We, Japanese people, have a lot of washoku traditions. It’s only the 7th January, but this washoku tradition will be the second event of the year after osechi ryori.
Today, on 7 January, we eat Nanakusa gayu. Nana means seven, kusa shows herbs and gayu is a word for porridge.
This Nanakusa gayu tradition starts from the Edo era and it spread all over Japan. But the actual origin of this custom date to the ancient Chinese era called Tang (618-907). This custom was brought to Japan before Edo era, called Heian era (794-1189), and it connected with the ancient Japanese new year custom called ” waka (on New Year Day) na (herbs) tsumi (nip) ” and has been adopted in Japan from Edo era (1615-1865) and known today as Nanakusa gayu.
Nanakusa gayu, nowadays, has a purpose which is to purge noxious vapours and provide a good state of health over the year, even though there are different ingredients depending on the religion in Japan.
There is a very unique way to remember the seven herbs for Nanakusa gayu to use tanka rhythm.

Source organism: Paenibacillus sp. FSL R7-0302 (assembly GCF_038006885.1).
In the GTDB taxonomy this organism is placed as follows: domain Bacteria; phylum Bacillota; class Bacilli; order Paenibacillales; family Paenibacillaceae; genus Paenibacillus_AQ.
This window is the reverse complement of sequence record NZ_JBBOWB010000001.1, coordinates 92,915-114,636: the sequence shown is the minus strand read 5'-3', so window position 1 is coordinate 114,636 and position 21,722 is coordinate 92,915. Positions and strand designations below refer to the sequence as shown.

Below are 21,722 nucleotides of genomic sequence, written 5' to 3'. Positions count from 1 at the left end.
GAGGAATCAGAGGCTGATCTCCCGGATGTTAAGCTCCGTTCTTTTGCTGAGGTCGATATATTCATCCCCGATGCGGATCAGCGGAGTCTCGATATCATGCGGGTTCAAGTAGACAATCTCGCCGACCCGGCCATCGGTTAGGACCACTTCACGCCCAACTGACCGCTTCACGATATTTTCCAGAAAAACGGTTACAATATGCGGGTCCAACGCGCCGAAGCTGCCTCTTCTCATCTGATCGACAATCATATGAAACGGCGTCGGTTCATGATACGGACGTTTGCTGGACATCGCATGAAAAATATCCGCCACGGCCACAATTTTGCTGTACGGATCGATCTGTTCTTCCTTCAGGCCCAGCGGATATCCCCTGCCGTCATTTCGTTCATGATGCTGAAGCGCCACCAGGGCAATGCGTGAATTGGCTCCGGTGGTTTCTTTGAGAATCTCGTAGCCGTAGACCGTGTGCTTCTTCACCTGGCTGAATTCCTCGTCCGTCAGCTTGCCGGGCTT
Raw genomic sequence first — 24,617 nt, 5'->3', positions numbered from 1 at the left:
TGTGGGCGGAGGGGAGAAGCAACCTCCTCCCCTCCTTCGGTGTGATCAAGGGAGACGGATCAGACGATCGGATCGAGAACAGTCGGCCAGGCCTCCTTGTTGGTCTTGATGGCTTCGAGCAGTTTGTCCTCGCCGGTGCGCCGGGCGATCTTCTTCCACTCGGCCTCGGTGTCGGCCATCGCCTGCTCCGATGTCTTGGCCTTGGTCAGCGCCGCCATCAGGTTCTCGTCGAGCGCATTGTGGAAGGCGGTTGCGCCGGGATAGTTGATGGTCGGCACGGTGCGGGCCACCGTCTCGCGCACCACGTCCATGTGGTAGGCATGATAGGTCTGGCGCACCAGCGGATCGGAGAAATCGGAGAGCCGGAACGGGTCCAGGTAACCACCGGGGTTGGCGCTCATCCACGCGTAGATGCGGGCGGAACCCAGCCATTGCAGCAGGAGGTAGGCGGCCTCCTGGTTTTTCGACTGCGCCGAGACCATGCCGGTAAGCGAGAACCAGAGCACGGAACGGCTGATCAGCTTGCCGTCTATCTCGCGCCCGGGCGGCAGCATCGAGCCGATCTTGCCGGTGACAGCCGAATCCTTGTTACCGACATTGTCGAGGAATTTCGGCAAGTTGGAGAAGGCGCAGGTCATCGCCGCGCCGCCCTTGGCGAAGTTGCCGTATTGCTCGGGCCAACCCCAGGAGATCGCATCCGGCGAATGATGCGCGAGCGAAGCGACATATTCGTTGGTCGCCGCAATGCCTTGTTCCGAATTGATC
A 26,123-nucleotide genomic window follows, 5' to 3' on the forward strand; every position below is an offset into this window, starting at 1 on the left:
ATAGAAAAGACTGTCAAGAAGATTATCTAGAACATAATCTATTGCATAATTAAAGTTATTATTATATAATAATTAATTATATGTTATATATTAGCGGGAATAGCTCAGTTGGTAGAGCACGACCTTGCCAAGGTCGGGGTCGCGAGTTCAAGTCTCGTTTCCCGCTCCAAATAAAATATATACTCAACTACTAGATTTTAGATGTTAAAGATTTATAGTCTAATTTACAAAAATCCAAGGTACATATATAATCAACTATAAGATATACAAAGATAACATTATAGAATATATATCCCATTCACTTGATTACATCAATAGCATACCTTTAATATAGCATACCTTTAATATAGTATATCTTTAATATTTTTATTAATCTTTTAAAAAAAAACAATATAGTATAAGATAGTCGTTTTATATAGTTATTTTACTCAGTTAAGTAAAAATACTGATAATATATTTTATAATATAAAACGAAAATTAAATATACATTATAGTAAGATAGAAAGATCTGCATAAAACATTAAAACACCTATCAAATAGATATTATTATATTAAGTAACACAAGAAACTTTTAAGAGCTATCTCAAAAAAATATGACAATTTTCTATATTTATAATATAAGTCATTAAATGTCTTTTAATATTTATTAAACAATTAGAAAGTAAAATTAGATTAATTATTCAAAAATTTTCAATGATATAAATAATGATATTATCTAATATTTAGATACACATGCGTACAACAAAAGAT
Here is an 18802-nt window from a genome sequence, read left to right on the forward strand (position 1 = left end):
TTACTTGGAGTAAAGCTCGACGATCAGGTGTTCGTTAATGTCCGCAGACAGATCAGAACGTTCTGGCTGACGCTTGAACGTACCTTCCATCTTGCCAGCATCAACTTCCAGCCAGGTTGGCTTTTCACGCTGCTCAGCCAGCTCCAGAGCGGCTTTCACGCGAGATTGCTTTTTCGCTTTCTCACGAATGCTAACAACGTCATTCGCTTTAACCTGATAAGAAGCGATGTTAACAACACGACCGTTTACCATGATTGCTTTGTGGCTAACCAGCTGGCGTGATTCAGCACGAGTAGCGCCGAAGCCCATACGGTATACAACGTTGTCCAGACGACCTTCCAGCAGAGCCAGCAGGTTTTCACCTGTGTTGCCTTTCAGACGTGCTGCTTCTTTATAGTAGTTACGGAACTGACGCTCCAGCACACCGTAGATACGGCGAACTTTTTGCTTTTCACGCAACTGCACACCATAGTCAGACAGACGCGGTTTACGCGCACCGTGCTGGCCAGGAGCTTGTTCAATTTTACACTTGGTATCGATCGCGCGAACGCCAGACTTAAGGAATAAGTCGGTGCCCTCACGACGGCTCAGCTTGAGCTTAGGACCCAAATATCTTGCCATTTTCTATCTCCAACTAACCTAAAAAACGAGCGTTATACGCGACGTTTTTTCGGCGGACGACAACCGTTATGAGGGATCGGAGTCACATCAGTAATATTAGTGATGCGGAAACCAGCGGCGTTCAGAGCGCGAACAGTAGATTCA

Seri – Nazuna – Gogyo – Hakobera – Hotokenoza – Suzuna – Suzushiro
Each ingredient has different a medical virtue such as nutritional enhancement and intestinal function with a lucky charm meanings after the name. Let’s find out 🙂
We cut these seven herbs on the night of 6th January while singing the song called “Nanakusa Hayashi”
Nowadays, people don’t sing this song while cutting the ingredients in the same way that we don’t pick the herbs. In Japan, you can find a plastic pack of seven herbs at a grocery super market after 3rd January. We, in Australia, can’t find the packaging of those herbs unfortunately. The best substitute would be white radish.
So very easy!